UPDATE: Since 11Alive's story aired regarding A Newton County commissioner's racially charged remarks on Facebook, U.S. Representative Hank Johnson has weighed-in on the controversial comments and is asking John Douglas to step down. The full statement is at the bottom of this story.

NEWTON COUNTY, Ga. -- A local leader is under fire for racist remarks he made online.

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His controversial comments were spotted by a viewer who sent 11Alive the image before it was taken down.

Newton County Commissioner John Douglas was commenting on a picture posted on Facebook.

The widely-circulated picture offended many people who saw it and posted their disapproval.

But Douglas posted more than disapproval – he took racial aim at the person in it.

The post was a comment made on a disturbing and controversial image of a woman desecrating the American flag that appeared on Facebook.

The picture shows her making a profane hand gesture while appearing to wipe her rear end with the flag itself.

Douglas denied knowing how his name became associated with the posting.

It's no surprise the woman's actions and her photo sparked serious outrage on social media.

That outrage was seen in a comment from the Facebook profile of Newton County Commissioner John Douglas.

Only the comment doesn't mention the flag or America.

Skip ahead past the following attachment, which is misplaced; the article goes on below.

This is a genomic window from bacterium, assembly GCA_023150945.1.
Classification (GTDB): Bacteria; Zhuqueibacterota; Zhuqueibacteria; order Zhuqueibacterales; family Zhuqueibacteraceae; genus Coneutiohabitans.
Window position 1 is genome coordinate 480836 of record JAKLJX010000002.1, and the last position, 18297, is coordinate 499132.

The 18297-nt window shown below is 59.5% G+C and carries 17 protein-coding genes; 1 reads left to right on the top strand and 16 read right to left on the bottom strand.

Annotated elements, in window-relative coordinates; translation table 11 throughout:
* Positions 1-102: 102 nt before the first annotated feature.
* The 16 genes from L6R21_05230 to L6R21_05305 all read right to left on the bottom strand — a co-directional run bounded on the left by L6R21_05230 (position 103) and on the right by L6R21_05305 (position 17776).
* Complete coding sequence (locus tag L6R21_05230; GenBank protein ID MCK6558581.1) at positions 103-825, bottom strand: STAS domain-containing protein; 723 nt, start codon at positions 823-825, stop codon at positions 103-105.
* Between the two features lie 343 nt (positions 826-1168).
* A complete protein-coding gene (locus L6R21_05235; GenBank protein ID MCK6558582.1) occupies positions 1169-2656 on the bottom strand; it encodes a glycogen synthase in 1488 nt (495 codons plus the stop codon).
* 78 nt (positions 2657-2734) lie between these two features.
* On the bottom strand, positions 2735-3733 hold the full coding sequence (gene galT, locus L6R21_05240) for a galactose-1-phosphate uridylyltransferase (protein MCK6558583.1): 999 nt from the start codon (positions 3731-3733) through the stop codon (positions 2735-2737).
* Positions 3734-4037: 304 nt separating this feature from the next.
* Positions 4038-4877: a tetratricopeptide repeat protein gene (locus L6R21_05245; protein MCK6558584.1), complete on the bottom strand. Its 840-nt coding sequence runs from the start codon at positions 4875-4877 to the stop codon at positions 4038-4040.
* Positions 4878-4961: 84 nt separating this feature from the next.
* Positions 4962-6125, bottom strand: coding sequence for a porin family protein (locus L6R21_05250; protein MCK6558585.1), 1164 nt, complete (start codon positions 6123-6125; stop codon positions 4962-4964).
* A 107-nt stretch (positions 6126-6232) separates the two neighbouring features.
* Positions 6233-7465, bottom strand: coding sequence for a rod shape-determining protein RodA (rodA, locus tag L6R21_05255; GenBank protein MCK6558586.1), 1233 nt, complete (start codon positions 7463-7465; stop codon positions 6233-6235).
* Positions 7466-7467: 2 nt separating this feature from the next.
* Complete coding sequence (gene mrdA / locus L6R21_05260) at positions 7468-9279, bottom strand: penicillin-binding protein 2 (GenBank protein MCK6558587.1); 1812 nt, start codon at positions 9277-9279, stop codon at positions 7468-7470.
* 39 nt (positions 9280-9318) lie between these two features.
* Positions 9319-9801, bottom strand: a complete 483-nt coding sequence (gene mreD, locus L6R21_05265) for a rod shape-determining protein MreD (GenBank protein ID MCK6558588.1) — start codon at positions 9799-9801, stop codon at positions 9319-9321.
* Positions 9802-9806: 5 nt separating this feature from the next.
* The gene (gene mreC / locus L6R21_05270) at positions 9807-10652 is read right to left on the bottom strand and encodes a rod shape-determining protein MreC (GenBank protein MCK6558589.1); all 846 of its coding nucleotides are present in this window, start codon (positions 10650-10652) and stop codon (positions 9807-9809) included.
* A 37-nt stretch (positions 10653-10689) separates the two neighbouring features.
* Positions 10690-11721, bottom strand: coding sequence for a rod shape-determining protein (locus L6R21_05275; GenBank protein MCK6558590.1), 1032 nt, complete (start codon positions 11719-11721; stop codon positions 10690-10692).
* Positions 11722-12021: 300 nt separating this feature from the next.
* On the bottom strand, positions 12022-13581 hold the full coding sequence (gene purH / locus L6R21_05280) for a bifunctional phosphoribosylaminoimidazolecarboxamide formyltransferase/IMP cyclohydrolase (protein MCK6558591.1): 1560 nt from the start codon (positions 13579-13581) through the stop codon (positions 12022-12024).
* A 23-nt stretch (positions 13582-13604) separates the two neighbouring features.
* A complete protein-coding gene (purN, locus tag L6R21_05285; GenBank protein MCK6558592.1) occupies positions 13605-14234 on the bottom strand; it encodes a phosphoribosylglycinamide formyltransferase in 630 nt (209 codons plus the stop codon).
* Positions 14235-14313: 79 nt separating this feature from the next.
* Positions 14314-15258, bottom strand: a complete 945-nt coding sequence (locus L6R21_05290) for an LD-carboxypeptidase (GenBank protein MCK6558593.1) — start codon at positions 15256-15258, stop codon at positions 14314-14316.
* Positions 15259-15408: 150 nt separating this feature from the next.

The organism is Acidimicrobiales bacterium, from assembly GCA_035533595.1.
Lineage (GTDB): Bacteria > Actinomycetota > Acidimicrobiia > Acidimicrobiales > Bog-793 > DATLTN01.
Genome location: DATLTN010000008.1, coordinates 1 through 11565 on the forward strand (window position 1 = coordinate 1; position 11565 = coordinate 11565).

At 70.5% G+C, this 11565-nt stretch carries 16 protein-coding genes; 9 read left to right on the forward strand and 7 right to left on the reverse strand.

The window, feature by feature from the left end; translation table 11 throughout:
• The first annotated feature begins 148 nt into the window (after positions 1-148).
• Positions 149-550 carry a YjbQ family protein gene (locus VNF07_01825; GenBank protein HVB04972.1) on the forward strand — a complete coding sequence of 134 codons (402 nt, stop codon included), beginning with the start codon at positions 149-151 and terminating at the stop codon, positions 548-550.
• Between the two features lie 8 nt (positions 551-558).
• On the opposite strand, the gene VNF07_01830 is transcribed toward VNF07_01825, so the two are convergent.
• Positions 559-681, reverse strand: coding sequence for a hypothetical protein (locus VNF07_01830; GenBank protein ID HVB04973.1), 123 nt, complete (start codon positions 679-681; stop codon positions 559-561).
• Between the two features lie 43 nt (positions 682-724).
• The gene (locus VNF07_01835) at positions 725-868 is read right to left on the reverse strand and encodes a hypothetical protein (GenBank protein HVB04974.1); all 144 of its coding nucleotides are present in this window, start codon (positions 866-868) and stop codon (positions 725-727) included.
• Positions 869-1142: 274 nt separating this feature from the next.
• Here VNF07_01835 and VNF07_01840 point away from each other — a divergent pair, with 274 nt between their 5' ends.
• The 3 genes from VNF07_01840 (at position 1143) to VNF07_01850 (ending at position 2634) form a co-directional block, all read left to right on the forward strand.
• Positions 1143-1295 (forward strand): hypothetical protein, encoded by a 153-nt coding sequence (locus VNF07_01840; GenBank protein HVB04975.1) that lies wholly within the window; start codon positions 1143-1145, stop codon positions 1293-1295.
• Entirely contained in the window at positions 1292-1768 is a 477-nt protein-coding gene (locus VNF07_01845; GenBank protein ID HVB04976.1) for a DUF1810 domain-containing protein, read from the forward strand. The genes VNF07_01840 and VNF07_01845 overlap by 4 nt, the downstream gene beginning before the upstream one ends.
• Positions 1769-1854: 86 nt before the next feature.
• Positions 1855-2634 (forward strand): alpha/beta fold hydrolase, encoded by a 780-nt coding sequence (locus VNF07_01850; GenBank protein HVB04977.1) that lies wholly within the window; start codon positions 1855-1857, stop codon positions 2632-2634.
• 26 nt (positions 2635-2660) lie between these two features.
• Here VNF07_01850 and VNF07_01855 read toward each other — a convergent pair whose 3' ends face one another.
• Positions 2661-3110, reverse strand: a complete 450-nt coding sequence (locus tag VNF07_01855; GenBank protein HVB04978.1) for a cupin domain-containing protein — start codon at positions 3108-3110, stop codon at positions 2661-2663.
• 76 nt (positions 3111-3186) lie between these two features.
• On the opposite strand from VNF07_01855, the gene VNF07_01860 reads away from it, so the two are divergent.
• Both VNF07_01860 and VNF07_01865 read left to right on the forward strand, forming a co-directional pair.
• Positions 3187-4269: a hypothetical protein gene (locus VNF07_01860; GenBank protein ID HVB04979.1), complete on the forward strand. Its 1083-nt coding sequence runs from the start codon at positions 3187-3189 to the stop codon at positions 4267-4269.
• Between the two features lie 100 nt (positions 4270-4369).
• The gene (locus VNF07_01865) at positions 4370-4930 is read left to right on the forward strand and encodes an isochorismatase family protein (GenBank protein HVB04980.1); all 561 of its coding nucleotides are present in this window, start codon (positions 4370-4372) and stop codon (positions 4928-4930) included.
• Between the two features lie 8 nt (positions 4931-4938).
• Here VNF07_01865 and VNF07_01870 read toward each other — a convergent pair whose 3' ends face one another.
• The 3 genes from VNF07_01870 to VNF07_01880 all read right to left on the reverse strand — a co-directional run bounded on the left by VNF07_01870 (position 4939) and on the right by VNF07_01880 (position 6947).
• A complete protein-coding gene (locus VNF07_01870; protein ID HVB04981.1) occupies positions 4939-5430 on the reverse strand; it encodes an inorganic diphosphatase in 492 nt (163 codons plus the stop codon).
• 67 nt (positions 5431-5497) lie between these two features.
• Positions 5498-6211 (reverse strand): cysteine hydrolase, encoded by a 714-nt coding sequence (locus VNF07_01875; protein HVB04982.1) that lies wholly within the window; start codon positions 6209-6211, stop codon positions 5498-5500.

He at first seems to know nothing about it when asked, however.

"I don't know what happened, look at what she's doing; I think that's wrong," he said.

The Facebook comment seemed to go further than the flag issue itself, however.

The comment made under Douglas' profile appeared underneath the image.

It read: "She is just a cheap street walker knee grow who lays down for white men."

The comment was quickly removed from his page minutes after being posted but not before a constituent got a screen grab of it.

Minutes after his denial, inside before a commission meeting, Douglas admitted he made the post but said it was for good reason.

"My response is you need to go find out why she did that," he said.

In response to questions about the racially inflammatory comment, Douglas said that he found the image inflammatory and asked if 11Alive had contacted the woman.

11Alive's Caty Beck explained that the woman is not elected, doesn't serve the public and doesn't have constituents.

She continues to ask about the post to which Douglas replied.

"Look, you're not supposed to be up here anyway. Go find her and ask about that," he said.

11Alive then asked him how his constituents would feel about the comment.

"I think my constituents would prefer us to protect our flag," he said.

When pressed about the racially charged comment that appeared on his account, Douglas responded: "If she apologizes for that, I'll apologize for what I said."

Some commissioners think one is certainly in order and that his words are in no way appropriate.

"Absolutely not, I'm embarrassed by that frankly," Commissioner Nancy Shulz said.

"I'm just kind of blown away by the whole thing," Aaron Brooks said. "It's very disturbing."

Others defended Douglas.

"If anyone is going to be censored, it should be her instead of him," Ricky Mock said.

One veteran told 11Alive that while the image makes him furious, Douglas represents everyone – black and white alike.

"What they've done, you condone it or you don't condone it but you shouldn't be going after people because of their color – that's very wrong," the vet said.